Not everyone with adult flatfoot has problems with pain. Those who do usually experience it around the ankle or in the heel. The pain is usually worse with activity, like walking or standing for extended periods. Sometimes, if the condition develops from arthritis in the foot, bony spurs along the top and side of the foot develop and make wearing shoes more painful. Diabetic patients need to watch for swelling or large lumps in the feet, as they may not notice any pain. They are also at higher risk for developing significant deformities from their flatfoot.
First, both feet should be examined with the patient standing and the entire lower extremity visible. The foot should be inspected from above as well as from behind the patient, as valgus angulation of the hindfoot is best appreciated when the foot is viewed from behind. Johnson described the so-called more-toes sign: with more advanced deformity and abduction of the forefoot, more of the lateral toes become visible when the foot is viewed from behind. The single-limb heel-rise test is an excellent determinant of the function of the posterior tibial tendon. The patient is asked to attempt to rise onto the ball of one foot while the other foot is suspended off the floor. Under normal circumstances, the posterior tibial muscle, which inverts and stabilizes the hindfoot, is activated as the patient begins to rise onto the forefoot. The gastrocnemius-soleus muscle group then elevates the calcaneus, and the heel-rise is accomplished. With dysfunction of the posterior tibial tendon, however, inversion of the heel is weak, and either the heel remains in valgus or the patient is unable to rise onto the forefoot. If the patient can do a single-limb heel-rise, the limb may be stressed further by asking the patient to perform this maneuver repetitively.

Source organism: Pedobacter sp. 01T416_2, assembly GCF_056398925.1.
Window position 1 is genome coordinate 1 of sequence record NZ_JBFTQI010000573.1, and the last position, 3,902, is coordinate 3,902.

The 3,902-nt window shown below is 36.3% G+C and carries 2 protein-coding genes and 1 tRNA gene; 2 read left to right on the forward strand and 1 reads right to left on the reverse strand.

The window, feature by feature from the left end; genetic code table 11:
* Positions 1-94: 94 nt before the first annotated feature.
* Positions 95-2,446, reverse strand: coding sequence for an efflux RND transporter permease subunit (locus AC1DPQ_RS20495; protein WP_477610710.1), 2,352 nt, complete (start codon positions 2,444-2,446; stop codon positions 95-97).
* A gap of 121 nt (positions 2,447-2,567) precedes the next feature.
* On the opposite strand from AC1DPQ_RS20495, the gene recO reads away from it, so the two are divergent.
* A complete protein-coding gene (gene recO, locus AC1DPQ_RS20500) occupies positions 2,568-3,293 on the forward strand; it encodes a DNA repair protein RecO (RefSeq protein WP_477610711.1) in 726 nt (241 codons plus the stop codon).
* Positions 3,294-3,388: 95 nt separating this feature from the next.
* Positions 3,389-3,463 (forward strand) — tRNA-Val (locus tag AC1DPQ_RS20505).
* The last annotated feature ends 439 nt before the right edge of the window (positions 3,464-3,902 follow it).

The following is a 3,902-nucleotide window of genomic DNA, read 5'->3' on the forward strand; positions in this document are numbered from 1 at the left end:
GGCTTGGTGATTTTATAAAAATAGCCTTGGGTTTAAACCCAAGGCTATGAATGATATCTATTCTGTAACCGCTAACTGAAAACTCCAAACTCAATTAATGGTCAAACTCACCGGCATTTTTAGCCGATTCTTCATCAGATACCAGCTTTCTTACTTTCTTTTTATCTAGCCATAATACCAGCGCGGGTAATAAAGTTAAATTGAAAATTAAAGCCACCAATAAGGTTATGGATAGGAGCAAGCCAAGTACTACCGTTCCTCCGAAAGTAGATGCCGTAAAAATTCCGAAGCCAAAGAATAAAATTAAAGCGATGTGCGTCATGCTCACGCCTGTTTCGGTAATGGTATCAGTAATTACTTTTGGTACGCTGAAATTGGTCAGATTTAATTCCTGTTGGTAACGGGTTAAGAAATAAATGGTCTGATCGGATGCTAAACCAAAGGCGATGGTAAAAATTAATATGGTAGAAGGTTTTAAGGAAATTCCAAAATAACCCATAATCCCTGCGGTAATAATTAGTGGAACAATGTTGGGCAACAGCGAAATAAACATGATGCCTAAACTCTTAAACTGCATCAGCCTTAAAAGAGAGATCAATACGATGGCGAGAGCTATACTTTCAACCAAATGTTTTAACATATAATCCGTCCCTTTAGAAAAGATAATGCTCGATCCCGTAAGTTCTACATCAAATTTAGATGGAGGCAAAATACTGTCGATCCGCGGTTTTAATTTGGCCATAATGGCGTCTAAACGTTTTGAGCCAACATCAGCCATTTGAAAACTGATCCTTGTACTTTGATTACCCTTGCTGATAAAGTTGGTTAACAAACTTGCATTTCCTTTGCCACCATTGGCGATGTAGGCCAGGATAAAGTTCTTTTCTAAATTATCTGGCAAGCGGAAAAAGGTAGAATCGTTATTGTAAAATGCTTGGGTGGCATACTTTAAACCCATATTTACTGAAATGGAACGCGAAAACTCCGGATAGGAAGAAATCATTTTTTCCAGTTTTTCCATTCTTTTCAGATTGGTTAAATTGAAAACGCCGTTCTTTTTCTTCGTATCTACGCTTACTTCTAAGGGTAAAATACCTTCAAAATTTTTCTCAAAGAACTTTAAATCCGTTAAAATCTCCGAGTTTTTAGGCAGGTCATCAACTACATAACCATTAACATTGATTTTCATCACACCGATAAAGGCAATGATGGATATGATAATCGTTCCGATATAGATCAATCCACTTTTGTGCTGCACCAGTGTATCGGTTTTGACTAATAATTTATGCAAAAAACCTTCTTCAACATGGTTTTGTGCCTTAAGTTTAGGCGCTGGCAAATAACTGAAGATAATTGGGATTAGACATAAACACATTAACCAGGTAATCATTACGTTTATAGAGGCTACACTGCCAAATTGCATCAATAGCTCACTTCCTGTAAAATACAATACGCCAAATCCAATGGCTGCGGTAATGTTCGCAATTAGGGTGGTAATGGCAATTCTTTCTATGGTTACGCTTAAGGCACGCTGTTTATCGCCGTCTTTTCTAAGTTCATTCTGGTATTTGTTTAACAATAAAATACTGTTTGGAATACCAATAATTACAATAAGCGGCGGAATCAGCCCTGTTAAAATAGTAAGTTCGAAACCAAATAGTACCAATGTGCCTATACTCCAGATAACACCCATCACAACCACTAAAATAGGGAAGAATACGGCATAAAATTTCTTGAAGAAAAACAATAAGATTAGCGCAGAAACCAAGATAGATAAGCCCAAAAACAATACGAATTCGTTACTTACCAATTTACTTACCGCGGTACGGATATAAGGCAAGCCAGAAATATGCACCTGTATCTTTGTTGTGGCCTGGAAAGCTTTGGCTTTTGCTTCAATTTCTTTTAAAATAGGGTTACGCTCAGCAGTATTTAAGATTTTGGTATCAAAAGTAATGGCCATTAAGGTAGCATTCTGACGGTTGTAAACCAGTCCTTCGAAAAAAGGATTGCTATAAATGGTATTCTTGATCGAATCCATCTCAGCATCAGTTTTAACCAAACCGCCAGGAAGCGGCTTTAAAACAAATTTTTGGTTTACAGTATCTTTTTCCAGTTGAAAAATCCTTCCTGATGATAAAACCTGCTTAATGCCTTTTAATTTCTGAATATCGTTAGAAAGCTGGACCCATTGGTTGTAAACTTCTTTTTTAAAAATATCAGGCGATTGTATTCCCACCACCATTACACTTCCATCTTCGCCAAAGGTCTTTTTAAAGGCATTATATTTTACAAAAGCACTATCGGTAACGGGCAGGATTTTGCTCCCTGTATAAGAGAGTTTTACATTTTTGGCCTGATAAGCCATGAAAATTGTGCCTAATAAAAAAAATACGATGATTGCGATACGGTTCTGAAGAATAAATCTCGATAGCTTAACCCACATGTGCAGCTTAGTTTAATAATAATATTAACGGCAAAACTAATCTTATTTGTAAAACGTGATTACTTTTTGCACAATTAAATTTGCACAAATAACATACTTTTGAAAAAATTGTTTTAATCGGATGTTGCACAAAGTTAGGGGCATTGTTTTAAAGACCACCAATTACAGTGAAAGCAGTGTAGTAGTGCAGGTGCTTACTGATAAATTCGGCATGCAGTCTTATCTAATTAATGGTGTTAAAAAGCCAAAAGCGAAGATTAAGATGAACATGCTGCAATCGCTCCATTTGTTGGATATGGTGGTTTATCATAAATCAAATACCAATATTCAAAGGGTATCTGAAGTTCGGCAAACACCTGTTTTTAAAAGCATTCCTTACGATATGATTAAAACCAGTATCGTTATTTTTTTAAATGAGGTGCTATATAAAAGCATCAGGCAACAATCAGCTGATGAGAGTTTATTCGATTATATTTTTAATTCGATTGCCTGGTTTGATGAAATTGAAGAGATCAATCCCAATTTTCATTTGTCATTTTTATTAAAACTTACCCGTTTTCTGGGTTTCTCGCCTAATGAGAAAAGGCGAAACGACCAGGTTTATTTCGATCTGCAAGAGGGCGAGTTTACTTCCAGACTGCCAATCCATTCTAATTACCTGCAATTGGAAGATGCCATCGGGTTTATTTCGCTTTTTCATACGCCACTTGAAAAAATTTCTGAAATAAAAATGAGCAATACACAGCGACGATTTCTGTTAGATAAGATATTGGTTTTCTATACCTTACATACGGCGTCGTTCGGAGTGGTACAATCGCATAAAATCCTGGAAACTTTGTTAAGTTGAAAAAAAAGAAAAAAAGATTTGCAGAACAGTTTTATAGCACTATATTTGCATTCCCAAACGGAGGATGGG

Non surgical Treatment
Get treated early. There is no recommended home treatment. While in stage one of the deformity, rest, a cast, and anti-inflammatory therapy can help you find relief. This treatment is followed by creating custom-molded foot orthoses and orthopedic footwear. These customized items are critical in maintaining the stability of the foot and ankle. Once the tendon has stretched and deformity is visible, the chances of success for non-surgical treatment are significantly lower. In a small percentage of patients, total immobilization may arrest the progression of the deformity. A long-term brace known as an ankle foot orthosis is required to keep the deformity from progressing. The Richie Brace, a type of ankle foot orthosis, shows significant success as a treatment for stage two posterior tibial dysfunction. It is a sport-style brace connected to a custom corrected foot orthodic that fits into most lace-up footwear (including athletic shoes). It is also light weight and more cosmetically appealing than traditionally prescribed ankle foot orthosis. The Arizona Brace, California Brace or Gauntlet Brace may also be recommended depending on your needs.
Surgical intervention for adult acquired flatfoot is appropriate when there is pain and swelling, and the patient notices that one foot looks different than the other because the arch is collapsing. As many as three in four adults with flat feet eventually need surgery, and it?s better to have the joint preservation procedure done before your arch totally collapses. In most cases, early and appropriate surgical treatment is successful in stabilizing the condition.